|Value of Trade:
||Worth about $150 million annually
|Benefit to the Local
|The annual earnings of local communities for harvesting crocodile eggs for farms amounts to 0.33% of the estimated value of the annual trade
|Funds Generated by/for Regulation/Monitoring:
||Then when you look at money for regulation and monitoring, then the industry contribution can be as low as
0.00044% of the value of the shipment.
Business and industries are making effectively no contribution to monitoring the trade and this is why Australia may have good laws on paper, but there are no resources to enact them to protect Australian wildlife. This situation has gone on for decades, unquestioned by corporate conservation. I’m not quite seeing the equitable benefit-sharing conservation talks about, even in the example that sustainable-use advocates constantly hold up as the poster child of sustainable-use.
In concluding, I must point to the fact that Roe’s article uses one of the patronising patterns many corporate conservation agencies use when responding to people concerns; stating: “that efforts to reduce the loss of wild species by advocating for their use is counter-intuitive for some people.”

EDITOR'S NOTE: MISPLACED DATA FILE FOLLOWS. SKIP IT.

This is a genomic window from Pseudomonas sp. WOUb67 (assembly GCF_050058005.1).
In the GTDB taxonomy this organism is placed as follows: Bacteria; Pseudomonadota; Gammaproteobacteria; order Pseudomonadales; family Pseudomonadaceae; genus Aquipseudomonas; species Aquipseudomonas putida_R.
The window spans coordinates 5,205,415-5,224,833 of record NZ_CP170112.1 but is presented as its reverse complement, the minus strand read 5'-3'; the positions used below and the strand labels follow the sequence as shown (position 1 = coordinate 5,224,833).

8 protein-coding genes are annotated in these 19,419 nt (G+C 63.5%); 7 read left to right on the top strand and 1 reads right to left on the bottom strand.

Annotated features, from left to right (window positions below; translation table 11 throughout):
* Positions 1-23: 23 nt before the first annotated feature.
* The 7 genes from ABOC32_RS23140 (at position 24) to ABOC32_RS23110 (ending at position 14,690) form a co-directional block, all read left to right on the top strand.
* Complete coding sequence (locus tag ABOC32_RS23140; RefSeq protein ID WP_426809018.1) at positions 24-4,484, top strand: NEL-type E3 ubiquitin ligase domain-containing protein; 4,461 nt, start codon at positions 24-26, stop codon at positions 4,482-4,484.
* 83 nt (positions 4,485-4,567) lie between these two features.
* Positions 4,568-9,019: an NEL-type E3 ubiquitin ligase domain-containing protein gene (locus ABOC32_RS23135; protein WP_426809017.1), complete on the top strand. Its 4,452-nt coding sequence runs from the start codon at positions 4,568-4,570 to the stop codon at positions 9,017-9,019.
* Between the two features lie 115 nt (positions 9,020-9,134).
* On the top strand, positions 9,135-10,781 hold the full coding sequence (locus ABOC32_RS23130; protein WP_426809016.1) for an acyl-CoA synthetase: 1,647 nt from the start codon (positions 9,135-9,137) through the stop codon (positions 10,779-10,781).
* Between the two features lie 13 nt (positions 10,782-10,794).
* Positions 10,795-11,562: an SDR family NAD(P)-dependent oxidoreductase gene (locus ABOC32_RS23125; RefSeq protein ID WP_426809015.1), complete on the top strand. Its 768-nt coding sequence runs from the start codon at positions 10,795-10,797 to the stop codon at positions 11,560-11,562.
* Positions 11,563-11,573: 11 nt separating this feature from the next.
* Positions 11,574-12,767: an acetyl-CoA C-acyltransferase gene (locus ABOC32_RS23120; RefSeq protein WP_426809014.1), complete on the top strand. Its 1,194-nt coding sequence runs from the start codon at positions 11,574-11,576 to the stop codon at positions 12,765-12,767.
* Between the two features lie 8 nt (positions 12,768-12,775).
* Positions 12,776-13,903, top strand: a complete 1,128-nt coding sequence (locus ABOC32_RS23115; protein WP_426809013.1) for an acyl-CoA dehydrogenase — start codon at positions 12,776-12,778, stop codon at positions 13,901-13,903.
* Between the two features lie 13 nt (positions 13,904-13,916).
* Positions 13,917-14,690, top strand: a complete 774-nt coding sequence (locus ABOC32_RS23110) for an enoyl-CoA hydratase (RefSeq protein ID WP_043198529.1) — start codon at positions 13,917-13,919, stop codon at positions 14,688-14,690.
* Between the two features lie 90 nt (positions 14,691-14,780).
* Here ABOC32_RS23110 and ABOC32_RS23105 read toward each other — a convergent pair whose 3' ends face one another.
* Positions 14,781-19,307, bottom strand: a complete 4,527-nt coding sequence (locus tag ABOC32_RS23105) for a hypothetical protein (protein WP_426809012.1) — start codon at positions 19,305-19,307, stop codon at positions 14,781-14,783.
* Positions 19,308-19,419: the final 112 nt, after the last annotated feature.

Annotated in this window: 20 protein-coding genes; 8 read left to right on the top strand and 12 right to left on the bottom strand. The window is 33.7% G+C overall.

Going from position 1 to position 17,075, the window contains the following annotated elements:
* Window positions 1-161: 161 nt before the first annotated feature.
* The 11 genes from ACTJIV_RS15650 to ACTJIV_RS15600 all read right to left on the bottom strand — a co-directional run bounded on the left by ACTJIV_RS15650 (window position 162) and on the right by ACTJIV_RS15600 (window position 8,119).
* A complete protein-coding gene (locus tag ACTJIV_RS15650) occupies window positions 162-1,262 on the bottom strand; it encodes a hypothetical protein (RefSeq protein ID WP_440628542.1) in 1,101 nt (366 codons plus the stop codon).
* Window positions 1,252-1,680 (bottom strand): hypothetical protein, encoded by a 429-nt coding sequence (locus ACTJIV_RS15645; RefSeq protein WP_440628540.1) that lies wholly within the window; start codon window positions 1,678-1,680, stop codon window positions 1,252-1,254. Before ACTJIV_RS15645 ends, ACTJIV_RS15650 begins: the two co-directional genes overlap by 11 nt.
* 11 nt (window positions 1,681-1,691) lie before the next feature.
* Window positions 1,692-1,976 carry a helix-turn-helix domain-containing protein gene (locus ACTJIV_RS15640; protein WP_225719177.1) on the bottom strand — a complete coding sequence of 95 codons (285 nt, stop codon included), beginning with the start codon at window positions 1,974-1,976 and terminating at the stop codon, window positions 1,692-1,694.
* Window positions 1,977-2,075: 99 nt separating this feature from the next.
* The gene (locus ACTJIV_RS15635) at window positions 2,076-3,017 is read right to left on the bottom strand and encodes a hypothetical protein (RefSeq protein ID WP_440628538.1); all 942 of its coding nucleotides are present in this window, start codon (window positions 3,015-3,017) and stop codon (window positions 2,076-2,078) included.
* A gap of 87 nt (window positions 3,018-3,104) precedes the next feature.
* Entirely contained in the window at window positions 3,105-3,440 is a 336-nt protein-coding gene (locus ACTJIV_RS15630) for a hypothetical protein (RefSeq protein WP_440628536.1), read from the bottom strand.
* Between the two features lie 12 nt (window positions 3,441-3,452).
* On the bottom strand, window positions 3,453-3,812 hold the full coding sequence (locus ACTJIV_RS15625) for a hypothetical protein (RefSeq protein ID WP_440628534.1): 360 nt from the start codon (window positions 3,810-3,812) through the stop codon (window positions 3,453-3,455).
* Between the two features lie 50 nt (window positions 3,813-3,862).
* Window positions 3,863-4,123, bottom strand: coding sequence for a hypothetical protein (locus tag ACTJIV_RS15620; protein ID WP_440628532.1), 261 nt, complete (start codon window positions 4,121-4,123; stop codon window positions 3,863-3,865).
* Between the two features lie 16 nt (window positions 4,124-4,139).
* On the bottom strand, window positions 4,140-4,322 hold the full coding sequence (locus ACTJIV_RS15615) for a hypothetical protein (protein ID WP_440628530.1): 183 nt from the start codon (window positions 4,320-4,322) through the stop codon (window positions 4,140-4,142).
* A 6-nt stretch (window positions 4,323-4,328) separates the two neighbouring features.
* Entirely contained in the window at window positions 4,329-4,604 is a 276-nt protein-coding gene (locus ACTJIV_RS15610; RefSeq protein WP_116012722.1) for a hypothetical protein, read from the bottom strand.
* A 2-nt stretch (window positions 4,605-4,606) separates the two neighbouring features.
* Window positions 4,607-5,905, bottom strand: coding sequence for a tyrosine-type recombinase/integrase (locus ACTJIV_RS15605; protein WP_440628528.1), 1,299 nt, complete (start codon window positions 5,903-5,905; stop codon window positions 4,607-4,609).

In response, I have to say, I find it counter-intuitive that people employed in these agencies/specialist groups appear to have no understanding of the business and commercial nature of the trade in endangered species. The article points to this lack of critical knowledge when it states: “that to understand sustainable use they need to “ensure there is sound knowledge of the species’ biology and its ecological function”. It does not mention that to complete the understanding there must also be sound knowledge of supply, demand and (legal and illegal) trade data and their impact on the actual (not theoretical) sustainability of the ‘use’.
The current COVID-19 pandemic has shown clearly that the poorly regulated and basically unmonitored legal wildlife trade poses danger to humans and not just to animals. In response IUCN SULi yet again wheeled out the same old one-trick pony, Australian crocodile farms, to ‘prove’ everything is fine and we should go back to ‘normal’, i.e. sticking our collective heads in the sand while wildlife is traded into extinction.
If we rather want to see decisive change and protect ourselves from future zoonotic diseases, then the wildlife trade needs to at a minimum be modernised to be transparent. The latter starts with using electronic permits, traceability from source to destination, industry contributing to the cost of regulation and monitoring and ends with fully incorporating the Precautionary Principle into CITES by moving to a whitelisting model for trade (like we use for pharmaceuticals).
To those who want the legal trade to continue: make it transparent, manage it effectively and decisively prove it works for the natural world and not only for poverty alleviation.